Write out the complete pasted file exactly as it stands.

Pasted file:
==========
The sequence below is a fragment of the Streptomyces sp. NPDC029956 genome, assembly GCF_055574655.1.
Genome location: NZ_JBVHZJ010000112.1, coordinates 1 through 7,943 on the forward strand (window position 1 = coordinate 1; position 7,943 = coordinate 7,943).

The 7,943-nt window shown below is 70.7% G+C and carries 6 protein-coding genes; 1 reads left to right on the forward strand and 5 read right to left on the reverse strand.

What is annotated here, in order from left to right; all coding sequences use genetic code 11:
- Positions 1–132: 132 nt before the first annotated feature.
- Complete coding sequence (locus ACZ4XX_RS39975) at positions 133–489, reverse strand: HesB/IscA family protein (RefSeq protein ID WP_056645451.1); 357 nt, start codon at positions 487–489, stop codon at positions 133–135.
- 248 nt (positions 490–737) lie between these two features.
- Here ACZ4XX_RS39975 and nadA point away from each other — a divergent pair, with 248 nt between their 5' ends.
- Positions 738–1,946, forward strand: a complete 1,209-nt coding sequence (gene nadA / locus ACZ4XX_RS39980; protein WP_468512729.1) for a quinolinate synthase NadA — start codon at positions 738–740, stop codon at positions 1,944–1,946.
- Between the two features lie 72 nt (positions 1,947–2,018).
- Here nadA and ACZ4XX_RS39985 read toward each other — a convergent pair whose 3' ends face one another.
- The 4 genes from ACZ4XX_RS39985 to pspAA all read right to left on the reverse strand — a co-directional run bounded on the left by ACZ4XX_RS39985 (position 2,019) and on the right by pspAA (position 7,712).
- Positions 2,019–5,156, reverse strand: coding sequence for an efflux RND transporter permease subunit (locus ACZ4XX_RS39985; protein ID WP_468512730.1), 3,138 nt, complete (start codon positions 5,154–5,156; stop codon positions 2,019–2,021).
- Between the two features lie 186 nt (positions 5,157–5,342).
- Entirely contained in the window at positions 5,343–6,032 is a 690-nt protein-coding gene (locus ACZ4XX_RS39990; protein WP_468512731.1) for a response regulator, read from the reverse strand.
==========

The sequence below is a fragment of the Streptomyces sp. NPDC029956 genome, assembly GCF_055574655.1.
Genome location: NZ_JBVHZJ010000112.1, coordinates 1 through 7,943 on the forward strand (window position 1 = coordinate 1; position 7,943 = coordinate 7,943).

The 7,943-nt window shown below is 70.7% G+C and carries 6 protein-coding genes; 1 reads left to right on the forward strand and 5 read right to left on the reverse strand.

What is annotated here, in order from left to right; all coding sequences use genetic code 11:
- Positions 1–132: 132 nt before the first annotated feature.
- Complete coding sequence (locus ACZ4XX_RS39975) at positions 133–489, reverse strand: HesB/IscA family protein (RefSeq protein ID WP_056645451.1); 357 nt, start codon at positions 487–489, stop codon at positions 133–135.
- 248 nt (positions 490–737) lie between these two features.
- Here ACZ4XX_RS39975 and nadA point away from each other — a divergent pair, with 248 nt between their 5' ends.
- Positions 738–1,946, forward strand: a complete 1,209-nt coding sequence (gene nadA / locus ACZ4XX_RS39980; protein WP_468512729.1) for a quinolinate synthase NadA — start codon at positions 738–740, stop codon at positions 1,944–1,946.
- Between the two features lie 72 nt (positions 1,947–2,018).
- Here nadA and ACZ4XX_RS39985 read toward each other — a convergent pair whose 3' ends face one another.
- The 4 genes from ACZ4XX_RS39985 to pspAA all read right to left on the reverse strand — a co-directional run bounded on the left by ACZ4XX_RS39985 (position 2,019) and on the right by pspAA (position 7,712).
- Positions 2,019–5,156, reverse strand: coding sequence for an efflux RND transporter permease subunit (locus ACZ4XX_RS39985; protein ID WP_468512730.1), 3,138 nt, complete (start codon positions 5,154–5,156; stop codon positions 2,019–2,021).
- Between the two features lie 186 nt (positions 5,157–5,342).
- Entirely contained in the window at positions 5,343–6,032 is a 690-nt protein-coding gene (locus ACZ4XX_RS39990; protein WP_468512731.1) for a response regulator, read from the reverse strand.